Monthly Archives: April 2015

Education: It will take a little bit of work…

If you think that education is an important piece to readying Pittsburgh for this economy and the next, then you’ll want to read the new Null Space.

Now brood for a while.

And note that Pittsburgh is more fragmented than most, and that our last attempt to consolidate governments probably tried to bite off too much, too quickly.

Now let’s look at a School Board race in Pittsburgh proper, in District 8, which spans three rivers to encourage a majority-minority disposition:

In the May 19 primary, one of the three has cross-filed: Rosemary Moriarty, 64, of the Central North Side, who worked as a teacher and administrator for Pittsburgh Public Schools for more than 35 years. She was principal of the Miller African-Centered Academy in the Hill District when she retired in 2008.

Two other candidates are on only the Democratic ballot: Kevin L. Carter, 26, of Manchester, who is founder and CEO of the nonprofit Adonai Center for Black Males based in Downtown, and Patricia Rogers, 49, of the Mexican War Streets, who is a legislative assistant for state Rep. Jake Wheatley, D-Hill District, and a former substance abuse unit supervisor for a county Juvenile Court program.

Ms. Moriarty has two grown children who attended Pittsburgh Public Schools. The other two candidates do not have children. (P-G, Eleanor Chute)

Based on this, Moriarty clearly seems Continue reading

On History: How we are doomed to learn from it…

Thanks to writer Salena Zito and Mayor Bill Peduto for some thought-provoking historicizing this week.

This need for change was not what many of America’s Founders believed, especially those who worked the land and tended to view history as cyclical, according to Curt Nichols, political scientist at the University of Missouri.

He explained their philosophy: “Things tend to go from good to bad to worse before they get better again. And things only got better if a virtuous citizenry worked hard and was willing to sacrifice to make things better.”

Timing was everything for these “country” thinkers. They believed, as Shakespeare’s Brutus did, that “there is a tide in the affairs of men. Which, taken at the flood, leads on to fortune; omitted, all the voyage of their life is bound in shallows and in miseries.” (Trib, Salena Zito)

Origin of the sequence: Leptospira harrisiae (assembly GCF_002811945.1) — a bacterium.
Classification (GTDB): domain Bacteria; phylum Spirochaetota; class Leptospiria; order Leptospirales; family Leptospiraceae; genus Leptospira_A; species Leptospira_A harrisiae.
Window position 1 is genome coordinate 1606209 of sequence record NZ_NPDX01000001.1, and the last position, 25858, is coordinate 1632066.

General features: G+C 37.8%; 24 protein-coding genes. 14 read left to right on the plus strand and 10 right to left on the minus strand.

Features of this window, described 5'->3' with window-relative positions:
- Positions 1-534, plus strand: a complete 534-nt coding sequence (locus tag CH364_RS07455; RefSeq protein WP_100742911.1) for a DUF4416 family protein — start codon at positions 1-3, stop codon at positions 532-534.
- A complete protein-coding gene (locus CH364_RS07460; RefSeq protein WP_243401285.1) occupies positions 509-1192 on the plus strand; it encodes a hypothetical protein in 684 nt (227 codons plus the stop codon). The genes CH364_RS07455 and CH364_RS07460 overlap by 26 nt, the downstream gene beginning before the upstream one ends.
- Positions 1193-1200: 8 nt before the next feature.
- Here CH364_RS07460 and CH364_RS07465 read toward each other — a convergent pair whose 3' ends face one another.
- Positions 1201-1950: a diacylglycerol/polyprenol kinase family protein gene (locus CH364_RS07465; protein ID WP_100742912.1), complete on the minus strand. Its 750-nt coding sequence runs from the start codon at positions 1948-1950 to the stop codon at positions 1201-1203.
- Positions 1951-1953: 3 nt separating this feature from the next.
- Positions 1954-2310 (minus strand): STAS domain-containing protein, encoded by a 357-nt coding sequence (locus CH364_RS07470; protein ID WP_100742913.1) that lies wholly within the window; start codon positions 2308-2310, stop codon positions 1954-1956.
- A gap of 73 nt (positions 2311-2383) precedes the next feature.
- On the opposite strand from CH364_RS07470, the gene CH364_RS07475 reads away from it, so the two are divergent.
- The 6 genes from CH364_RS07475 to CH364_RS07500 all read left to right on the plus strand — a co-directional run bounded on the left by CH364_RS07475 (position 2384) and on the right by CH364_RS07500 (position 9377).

The “country” people who worked the land and made sacrifices were slaves. This point takes nothing away from Zito Continue reading

New Pittsburgh. Old Pittsburgh. What is Timelessburgh?

Today we’ll take a look at the next wave, and then the Old School.

P for Pittsburgh launched its enterprises with a two-day invitational pep rally celebrating a moment of potentiality.

A citywide building boom, an infusion of young professionals and heightened partnerships between foundation and civic officials are among factors jump-starting conversations about long-term planning strategies. (Trib, Natasha Lidstrom)

Strategies abound. Planning would be excellent!  Continue reading

Years Later, no easier Being Green (or writing Fresh Headlines)

The Pittsburgh region got another 18 months to devise “greener” stormwater runoff plans, so hopefully hundreds of engineers are working day and night.

But sewer officials in Cleveland insisted it was not the right remedy. They described overflows as a “volume-based problem” that overwhelms the sewer system during large storm events while green technology is designed to keep out very small amounts of rainwater. (P-G, Daniel Moore)

That is chapter-and-verse what our own sewer agency officials told the Comet three years ago. There is no question that “source-control” methods like rain barrels, permeable pavements, rain gardens and bioswales are effective and more affordable than new sewer tunnels at the points at which they are located. But how do they fit into a strategy for a region spanning several hundred square miles that is already well-built?

When it rains, it pours, Continue reading

Flaherty’s Invasion of Advocacy group betrays desperation

This is a good example of why people get disillusioned with the political system and turn to more constructive pursuits, like smashing windows.

“Ninety people submitted membership forms — and cash registration fees — to the Steel City Stonewall Democrats in the hours before a midnight Monday deadline, nearly doubling the group’s membership… The money involved, according to Mike Mikus, amounts to $2,580 that came from his political action committee Better Jobs, Better Future…” (P-G, Dan Majors; see also Trib)

Lo and behold, the Stonewall Dems discovered it had developed some very powerful convictions when it came to the office of Allegheny County Controller — and besides which that its own organizational and community members aren’t good enough to endorse for office.

I remember something similar happened Continue reading